I’ve stressed the importance of sleep many times before. Getting enough quality rest is a critical part of feeling good…not to mention warding off potentially deadly diseases like type 2 diabetes and Alzheimer’s.
And my primary recommendations for getting a good night’s rest always start with focusing on your sleeping environment. Making sure your bedroom is quiet and dark makes a big difference. But sometimes it’s not possible to control those factors. And a recent study showed one of my go-to supplements can help you get a decent night’s sleep even if you’re faced with less-than-ideal conditions.
The study, conducted in China, concluded that taking melatonin can promote better quality sleep than using an eye mask and earplugs in a noisy, light-filled environment.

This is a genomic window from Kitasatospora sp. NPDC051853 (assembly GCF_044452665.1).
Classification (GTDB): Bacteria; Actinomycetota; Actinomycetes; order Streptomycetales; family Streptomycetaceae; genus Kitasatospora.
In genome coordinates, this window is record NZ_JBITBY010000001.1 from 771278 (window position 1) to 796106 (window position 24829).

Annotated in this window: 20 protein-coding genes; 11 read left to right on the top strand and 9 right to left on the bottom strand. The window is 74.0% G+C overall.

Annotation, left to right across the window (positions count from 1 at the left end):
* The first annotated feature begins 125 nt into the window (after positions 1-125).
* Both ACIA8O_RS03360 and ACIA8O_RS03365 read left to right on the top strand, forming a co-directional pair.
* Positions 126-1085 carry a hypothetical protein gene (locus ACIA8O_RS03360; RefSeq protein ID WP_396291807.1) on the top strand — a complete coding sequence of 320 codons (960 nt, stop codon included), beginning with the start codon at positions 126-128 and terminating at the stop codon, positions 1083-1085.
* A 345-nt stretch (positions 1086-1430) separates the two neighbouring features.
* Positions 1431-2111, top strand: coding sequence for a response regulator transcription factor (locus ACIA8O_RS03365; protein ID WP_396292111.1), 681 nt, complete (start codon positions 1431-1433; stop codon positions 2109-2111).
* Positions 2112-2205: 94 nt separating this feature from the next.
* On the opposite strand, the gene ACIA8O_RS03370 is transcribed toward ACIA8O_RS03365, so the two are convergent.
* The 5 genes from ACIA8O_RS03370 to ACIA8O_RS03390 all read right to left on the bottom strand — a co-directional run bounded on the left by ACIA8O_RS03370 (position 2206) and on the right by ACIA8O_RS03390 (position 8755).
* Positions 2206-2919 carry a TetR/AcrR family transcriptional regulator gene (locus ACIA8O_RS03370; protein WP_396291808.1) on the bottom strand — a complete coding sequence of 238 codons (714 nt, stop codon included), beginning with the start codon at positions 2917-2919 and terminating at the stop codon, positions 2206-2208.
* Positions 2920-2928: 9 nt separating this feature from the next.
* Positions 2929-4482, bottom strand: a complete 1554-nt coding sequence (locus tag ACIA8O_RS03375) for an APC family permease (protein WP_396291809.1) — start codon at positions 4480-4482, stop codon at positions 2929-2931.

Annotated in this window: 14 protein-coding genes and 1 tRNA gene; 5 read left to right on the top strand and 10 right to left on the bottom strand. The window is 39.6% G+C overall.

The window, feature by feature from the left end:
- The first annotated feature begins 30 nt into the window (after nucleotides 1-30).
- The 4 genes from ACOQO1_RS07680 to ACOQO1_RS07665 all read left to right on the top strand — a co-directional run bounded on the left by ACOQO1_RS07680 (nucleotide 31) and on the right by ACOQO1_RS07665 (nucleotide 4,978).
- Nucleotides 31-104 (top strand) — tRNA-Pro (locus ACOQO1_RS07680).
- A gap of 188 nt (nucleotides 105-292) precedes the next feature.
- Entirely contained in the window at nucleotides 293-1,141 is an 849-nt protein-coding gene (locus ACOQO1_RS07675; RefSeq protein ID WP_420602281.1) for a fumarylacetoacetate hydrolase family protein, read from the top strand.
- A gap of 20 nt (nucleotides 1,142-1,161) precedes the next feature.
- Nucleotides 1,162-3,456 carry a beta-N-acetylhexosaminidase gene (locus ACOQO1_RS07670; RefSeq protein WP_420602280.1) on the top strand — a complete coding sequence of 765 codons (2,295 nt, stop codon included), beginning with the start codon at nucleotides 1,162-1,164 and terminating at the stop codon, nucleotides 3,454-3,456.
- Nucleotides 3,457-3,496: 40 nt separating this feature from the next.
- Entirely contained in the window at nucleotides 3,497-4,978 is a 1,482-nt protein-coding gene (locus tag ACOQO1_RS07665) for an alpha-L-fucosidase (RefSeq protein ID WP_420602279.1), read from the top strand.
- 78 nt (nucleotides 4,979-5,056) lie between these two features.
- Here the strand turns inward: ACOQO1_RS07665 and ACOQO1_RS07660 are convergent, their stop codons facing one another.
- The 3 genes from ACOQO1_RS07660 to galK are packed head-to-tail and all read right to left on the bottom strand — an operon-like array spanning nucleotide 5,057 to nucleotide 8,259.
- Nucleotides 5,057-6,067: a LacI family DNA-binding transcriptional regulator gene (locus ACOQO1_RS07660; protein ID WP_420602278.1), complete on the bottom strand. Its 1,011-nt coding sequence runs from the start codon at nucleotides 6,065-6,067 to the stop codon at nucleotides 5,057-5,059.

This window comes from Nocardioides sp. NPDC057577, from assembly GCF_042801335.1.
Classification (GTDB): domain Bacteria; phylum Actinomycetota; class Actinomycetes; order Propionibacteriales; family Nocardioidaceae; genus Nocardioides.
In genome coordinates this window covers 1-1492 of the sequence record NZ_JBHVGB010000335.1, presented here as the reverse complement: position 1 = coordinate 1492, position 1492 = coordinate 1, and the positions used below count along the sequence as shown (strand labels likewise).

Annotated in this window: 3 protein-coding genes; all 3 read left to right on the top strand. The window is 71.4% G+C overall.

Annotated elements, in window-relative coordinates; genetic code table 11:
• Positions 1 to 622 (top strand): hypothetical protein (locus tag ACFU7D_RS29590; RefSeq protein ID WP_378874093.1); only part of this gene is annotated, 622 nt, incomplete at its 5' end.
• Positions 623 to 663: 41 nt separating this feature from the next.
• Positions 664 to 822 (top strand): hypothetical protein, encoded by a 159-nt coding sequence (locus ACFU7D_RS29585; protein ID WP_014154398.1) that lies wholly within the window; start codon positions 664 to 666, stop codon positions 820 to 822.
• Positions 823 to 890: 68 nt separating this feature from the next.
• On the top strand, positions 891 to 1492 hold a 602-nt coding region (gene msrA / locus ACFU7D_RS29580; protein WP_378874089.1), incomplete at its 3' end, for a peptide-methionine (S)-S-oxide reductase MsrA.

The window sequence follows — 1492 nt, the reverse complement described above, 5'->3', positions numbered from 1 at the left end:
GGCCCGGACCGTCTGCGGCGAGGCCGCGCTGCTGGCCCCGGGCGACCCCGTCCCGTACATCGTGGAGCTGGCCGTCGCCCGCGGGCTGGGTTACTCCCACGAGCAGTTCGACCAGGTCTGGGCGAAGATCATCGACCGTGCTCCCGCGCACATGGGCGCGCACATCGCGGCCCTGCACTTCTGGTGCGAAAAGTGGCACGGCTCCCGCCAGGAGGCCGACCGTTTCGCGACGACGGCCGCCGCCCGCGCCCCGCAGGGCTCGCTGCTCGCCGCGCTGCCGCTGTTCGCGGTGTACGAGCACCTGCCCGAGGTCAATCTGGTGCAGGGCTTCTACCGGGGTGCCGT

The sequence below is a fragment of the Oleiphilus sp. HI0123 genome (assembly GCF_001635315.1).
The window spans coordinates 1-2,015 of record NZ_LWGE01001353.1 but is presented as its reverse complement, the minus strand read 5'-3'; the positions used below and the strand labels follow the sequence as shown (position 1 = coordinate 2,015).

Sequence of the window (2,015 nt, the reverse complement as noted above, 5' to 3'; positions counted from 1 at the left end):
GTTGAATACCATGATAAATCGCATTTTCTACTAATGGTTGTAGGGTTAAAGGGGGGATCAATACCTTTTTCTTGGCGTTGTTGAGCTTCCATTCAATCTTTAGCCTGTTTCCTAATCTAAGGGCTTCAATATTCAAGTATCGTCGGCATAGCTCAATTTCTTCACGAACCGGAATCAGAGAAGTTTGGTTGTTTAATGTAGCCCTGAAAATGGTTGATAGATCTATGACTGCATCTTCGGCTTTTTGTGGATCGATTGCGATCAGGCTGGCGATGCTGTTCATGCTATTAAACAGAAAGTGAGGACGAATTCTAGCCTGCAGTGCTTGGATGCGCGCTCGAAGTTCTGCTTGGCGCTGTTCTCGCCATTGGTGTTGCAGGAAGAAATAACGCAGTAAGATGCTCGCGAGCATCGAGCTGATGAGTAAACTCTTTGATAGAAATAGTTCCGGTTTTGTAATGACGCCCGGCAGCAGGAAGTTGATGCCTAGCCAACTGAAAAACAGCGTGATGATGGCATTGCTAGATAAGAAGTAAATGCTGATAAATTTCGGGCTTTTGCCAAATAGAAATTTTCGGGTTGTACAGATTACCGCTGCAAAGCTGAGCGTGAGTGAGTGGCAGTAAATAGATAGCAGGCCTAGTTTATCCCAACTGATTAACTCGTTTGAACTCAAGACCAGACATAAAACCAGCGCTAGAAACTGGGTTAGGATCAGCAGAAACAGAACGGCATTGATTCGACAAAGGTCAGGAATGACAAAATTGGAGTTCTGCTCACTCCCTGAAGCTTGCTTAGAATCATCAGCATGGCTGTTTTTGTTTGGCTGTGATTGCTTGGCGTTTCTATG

Researchers recruited 40 healthy participants to study the effects simulated ICU conditions (where bright light and noise are common) on sleep patterns. After determining “baselines” for all the participants, the researchers divided them into four groups. The first group received no sleep aid. The second were provided with eye masks and earplugs. The third group took 1 mg of melatonin before going to bed. The final group of participants was given a placebo.
The researchers found that all sleep patterns were disturbed by the simulated ICU environment. But those who took melatonin had fewer awakenings during the night than any of the other groups (even compared to the eye mask and earplugs group). The participants taking melatonin also reported better-quality sleep, with reported lower anxiety levels and increased REM (rapid eye movement), which refreshes and stimulates the parts of the brain used for learning.
The participants in this study had good results with just 1 mg of melatonin, but I suspect they may have fared even better with a higher dose. I recommend a starting dose of 3 mg of melatonin at bedtime.
“Effect of oral melatonin and wearing earplugs and eye masks on nocturnal sleep in healthy subjects in a simulated intensive care unit environment: which might be a more promising strategy for ICU sleep deprivation?”Critical Care 2015; 19:124